POLK COUNTY, TX (KTRE) - Multiple ongoing investigations into people keeping too much junk on their respective properties by Polk County's environmental officer resulted in three felony arrests. They are just the first multiple suspects being arrested.
According to Deryl Oates, Polk County's environmental officer, Stormy Lee Early, 36, of Onalaska, and Franklin Joeseph Steep, 62, and Teresa Estell Stepp, 48, both of Livingston, were all charged with felony dumping. Oates said it is considered a felony if the junk is more than 1,000 pounds or more than 200 cubit feet.
Officers with the Onalaska Police Department arrested Early on the warrant on Saturday. Franklin Stepp and Teresa Stepp turned themselves into authorities Tuesday.
Oates said all three of them are accused of keeping too much junk on their property.
"I have worked for at least a year with the people we are getting the warrants on, some of them a little over a year," Oates said. "Some of them clean up a little bit, and it gets worse than it was before."
Oates said neighbors complained they were burning tires in the yard, and people were bringing brush for them to burn, which is illegal, Oates said. They also had washers, dryers, and an old junk truck in their yard, he said.
Oates also said that he has been working with Early for several years, adding that he has sent her notices and given her time to clean up her property. The Polk County environmental officer said Early was arrested on a Class B misdemeanor charge related to the junk last year.
Oates said he has been serving as the Polk County environmental officer for five years, and he now has six more active felony warrants out for people who have too much trash in their yards.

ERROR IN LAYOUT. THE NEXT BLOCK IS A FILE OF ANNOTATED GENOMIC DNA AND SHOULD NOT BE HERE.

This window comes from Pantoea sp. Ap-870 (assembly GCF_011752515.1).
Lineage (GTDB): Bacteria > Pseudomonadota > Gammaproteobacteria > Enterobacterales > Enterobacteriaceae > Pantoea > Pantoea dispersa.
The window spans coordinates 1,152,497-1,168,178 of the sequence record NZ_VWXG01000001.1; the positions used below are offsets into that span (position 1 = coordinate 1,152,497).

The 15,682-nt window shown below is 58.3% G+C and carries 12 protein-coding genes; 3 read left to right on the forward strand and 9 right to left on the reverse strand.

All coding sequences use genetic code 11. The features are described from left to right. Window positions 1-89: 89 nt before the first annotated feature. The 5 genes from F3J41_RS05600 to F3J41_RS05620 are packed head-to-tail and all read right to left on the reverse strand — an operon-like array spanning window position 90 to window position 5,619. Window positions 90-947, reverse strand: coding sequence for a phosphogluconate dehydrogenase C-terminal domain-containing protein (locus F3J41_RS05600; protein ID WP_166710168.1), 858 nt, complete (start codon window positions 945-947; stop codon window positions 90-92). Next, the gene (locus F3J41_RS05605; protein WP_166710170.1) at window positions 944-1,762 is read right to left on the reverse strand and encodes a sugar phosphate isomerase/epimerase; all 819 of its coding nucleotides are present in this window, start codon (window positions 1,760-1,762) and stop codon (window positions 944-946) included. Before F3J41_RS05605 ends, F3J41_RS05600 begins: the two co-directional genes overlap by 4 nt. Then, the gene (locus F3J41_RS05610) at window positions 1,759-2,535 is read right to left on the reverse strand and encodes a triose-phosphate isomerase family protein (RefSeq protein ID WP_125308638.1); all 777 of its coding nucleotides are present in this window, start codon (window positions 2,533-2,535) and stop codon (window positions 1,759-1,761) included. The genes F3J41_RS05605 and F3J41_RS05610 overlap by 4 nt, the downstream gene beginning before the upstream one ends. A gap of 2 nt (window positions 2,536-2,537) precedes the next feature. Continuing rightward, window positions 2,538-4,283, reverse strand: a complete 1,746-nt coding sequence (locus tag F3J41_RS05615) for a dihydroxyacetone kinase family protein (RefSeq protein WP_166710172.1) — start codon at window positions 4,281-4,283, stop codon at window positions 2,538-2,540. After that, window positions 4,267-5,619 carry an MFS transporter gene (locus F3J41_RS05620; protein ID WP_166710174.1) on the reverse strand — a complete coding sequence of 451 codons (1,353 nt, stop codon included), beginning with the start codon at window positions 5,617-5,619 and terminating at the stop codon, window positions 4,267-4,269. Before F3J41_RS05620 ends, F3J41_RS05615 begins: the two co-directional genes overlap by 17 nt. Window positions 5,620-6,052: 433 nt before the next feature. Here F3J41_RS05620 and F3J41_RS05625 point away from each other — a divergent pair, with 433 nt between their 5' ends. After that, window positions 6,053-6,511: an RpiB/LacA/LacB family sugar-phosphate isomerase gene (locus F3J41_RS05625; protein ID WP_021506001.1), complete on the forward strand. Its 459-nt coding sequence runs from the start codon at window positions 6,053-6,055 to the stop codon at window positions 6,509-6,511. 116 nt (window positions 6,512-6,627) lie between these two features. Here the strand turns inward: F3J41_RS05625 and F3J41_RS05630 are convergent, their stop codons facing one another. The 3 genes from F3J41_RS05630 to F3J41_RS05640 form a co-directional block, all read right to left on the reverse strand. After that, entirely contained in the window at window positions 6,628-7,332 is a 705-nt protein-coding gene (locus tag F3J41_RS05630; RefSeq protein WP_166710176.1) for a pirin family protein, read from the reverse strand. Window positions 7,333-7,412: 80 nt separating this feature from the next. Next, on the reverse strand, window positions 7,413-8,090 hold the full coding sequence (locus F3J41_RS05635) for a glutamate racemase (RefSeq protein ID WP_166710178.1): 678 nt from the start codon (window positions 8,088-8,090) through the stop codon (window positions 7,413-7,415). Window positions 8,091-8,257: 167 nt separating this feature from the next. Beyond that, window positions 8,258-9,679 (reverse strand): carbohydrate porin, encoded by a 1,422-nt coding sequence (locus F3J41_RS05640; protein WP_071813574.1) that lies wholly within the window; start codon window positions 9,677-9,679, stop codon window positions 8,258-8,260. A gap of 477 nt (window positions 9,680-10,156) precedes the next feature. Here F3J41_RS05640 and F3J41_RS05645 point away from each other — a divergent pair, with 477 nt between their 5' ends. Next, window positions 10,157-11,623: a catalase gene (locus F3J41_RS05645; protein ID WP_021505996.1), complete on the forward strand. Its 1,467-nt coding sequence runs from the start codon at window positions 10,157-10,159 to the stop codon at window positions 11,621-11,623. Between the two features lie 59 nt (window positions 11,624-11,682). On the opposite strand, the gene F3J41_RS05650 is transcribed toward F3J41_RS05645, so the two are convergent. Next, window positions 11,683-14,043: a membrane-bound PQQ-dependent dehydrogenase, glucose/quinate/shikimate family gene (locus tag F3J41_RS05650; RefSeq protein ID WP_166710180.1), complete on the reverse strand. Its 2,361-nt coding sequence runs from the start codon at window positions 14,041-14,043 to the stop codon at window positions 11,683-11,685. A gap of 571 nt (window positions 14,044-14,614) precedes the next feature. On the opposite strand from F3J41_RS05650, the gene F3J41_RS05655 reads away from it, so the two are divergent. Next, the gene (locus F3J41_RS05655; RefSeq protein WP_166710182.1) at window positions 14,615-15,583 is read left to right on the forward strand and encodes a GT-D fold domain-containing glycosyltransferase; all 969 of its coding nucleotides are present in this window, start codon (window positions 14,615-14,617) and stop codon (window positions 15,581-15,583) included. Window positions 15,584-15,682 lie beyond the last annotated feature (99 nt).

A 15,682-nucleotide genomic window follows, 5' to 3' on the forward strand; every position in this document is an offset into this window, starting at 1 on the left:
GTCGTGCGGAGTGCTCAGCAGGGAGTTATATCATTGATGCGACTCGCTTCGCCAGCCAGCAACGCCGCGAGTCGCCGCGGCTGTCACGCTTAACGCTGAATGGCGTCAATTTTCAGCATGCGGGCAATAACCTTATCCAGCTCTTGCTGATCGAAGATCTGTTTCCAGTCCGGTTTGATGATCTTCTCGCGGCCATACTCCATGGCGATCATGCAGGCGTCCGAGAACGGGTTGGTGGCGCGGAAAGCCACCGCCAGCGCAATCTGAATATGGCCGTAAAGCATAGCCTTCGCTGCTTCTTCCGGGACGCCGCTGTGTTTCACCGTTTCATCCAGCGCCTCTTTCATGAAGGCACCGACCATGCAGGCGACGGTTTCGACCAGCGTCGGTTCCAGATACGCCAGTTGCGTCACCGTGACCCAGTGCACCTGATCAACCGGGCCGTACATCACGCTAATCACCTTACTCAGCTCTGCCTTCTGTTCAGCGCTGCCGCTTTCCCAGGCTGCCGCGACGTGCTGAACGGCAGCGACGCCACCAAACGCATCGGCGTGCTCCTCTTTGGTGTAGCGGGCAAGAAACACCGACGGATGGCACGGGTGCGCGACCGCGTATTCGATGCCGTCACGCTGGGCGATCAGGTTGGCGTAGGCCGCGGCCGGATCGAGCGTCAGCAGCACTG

"Across the county I am working 400 cases," Oates said. "I am trying to help clean up the county. It not only looks bad, but it is also putting a lot of toxic chemicals into the air."
Oates said he gets a lot of the support from the sheriff's office and the commissioner's court.
"We let him do his investigation, and then we come in and serve the warrants," said Polk County Sheriff Kenneth Hammack said. "It is not like we are driving around looking for these yards. To get to this point it has taken time. "It is a combination of working with the environmental office, the sheriff's office and also the commissioners court."
Oates is hoping people will stop the dumping and start to care about the landscape of the county.
"It's kind of disheartening that people don't take more pride in their community," Oates said. "I try to encourage them to do what they need to do, and then they refuse. It doesn't leave me a lot of choice than to put them in jail."